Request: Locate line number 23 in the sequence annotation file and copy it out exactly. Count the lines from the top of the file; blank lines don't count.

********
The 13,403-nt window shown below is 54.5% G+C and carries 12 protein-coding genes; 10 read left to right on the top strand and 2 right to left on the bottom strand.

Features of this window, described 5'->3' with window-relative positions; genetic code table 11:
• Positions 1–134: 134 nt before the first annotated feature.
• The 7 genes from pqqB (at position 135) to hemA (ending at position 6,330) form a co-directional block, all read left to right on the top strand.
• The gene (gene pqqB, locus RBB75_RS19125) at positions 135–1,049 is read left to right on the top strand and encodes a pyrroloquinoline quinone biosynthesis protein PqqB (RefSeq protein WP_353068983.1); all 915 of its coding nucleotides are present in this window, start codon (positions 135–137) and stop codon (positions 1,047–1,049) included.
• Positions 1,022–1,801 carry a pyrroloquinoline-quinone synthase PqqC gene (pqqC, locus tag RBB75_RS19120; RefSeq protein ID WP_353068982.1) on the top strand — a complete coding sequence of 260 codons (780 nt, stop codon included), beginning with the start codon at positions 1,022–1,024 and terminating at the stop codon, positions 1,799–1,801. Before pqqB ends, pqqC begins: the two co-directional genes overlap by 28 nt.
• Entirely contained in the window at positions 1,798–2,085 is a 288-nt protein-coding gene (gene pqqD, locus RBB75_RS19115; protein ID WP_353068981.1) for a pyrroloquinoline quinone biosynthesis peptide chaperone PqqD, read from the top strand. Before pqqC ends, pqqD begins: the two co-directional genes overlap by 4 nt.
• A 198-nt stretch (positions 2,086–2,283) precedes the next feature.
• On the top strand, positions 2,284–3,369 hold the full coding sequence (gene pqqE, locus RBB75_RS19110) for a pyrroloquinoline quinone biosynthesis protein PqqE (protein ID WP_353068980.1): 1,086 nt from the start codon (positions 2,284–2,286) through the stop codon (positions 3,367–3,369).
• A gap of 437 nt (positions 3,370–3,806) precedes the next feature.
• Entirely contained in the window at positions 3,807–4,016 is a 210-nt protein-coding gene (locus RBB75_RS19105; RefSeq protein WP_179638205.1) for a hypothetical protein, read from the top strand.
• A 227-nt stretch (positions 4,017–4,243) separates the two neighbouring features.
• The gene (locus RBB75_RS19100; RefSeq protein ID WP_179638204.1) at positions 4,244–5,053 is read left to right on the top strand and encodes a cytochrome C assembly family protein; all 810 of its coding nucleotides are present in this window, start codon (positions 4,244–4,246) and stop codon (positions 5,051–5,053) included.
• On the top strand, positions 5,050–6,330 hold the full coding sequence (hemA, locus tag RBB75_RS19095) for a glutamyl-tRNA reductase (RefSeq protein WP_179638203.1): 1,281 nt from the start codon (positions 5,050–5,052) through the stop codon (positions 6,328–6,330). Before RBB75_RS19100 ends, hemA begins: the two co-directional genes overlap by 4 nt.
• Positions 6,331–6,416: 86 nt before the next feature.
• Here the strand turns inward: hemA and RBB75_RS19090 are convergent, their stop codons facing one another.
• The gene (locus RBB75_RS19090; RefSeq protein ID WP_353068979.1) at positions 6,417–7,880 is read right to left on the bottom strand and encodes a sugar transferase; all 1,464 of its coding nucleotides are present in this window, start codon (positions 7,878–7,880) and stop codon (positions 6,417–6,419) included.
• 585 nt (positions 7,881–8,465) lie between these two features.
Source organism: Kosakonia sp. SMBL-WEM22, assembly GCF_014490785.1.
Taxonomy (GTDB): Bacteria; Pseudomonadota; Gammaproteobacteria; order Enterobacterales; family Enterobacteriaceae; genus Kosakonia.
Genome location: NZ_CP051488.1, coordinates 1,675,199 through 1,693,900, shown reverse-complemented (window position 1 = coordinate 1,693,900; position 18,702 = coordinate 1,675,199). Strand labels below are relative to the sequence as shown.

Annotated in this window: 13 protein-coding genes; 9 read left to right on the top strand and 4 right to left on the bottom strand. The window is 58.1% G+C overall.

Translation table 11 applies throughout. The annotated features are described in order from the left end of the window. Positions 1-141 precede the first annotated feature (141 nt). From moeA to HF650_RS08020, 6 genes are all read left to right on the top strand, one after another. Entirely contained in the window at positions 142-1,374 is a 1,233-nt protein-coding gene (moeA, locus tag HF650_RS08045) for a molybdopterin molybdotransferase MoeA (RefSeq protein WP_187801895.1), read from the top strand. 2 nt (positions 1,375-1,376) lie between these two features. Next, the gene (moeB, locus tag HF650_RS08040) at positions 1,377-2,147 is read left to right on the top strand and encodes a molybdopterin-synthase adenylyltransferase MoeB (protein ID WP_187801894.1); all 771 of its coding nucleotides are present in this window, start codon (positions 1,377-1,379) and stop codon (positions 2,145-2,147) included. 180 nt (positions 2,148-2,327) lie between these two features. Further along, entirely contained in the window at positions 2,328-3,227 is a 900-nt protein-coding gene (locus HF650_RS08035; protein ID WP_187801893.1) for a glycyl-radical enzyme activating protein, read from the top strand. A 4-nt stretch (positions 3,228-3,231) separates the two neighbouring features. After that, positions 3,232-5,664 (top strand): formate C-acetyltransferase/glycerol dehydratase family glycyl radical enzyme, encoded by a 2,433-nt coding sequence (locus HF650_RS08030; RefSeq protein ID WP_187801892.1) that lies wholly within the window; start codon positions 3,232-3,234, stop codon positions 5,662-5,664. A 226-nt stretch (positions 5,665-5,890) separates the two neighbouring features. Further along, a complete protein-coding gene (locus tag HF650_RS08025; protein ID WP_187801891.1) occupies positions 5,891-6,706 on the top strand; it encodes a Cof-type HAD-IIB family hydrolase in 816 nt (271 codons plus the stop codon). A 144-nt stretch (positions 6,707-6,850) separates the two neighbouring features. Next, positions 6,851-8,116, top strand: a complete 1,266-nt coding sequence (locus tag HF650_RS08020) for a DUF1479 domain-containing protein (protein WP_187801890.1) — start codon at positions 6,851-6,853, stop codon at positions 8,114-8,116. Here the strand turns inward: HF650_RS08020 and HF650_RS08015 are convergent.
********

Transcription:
Translation table 11 applies throughout. The annotated features are described in order from the left end of the window. Positions 1-141 precede the first annotated feature (141 nt). From moeA to HF650_RS08020, 6 genes are all read left to right on the top strand, one after another. Entirely contained in the window at positions 142-1,374 is a 1,233-nt protein-coding gene (moeA, locus tag HF650_RS08045) for a molybdopterin molybdotransferase MoeA (RefSeq protein WP_187801895.1), read from the top strand. 2 nt (positions 1,375-1,376) lie between these two features. Next, the gene (moeB, locus tag HF650_RS08040) at positions 1,377-2,147 is read left to right on the top strand and encodes a molybdopterin-synthase adenylyltransferase MoeB (protein ID WP_187801894.1); all 771 of its coding nucleotides are present in this window, start codon (positions 1,377-1,379) and stop codon (positions 2,145-2,147) included. 180 nt (positions 2,148-2,327) lie between these two features. Further along, entirely contained in the window at positions 2,328-3,227 is a 900-nt protein-coding gene (locus HF650_RS08035; protein ID WP_187801893.1) for a glycyl-radical enzyme activating protein, read from the top strand. A 4-nt stretch (positions 3,228-3,231) separates the two neighbouring features. After that, positions 3,232-5,664 (top strand): formate C-acetyltransferase/glycerol dehydratase family glycyl radical enzyme, encoded by a 2,433-nt coding sequence (locus HF650_RS08030; RefSeq protein ID WP_187801892.1) that lies wholly within the window; start codon positions 3,232-3,234, stop codon positions 5,662-5,664. A 226-nt stretch (positions 5,665-5,890) separates the two neighbouring features. Further along, a complete protein-coding gene (locus tag HF650_RS08025; protein ID WP_187801891.1) occupies positions 5,891-6,706 on the top strand; it encodes a Cof-type HAD-IIB family hydrolase in 816 nt (271 codons plus the stop codon). A 144-nt stretch (positions 6,707-6,850) separates the two neighbouring features. Next, positions 6,851-8,116, top strand: a complete 1,266-nt coding sequence (locus tag HF650_RS08020) for a DUF1479 domain-containing protein (protein WP_187801890.1) — start codon at positions 6,851-6,853, stop codon at positions 8,114-8,116. Here the strand turns inward: HF650_RS08020 and HF650_RS08015 are convergent.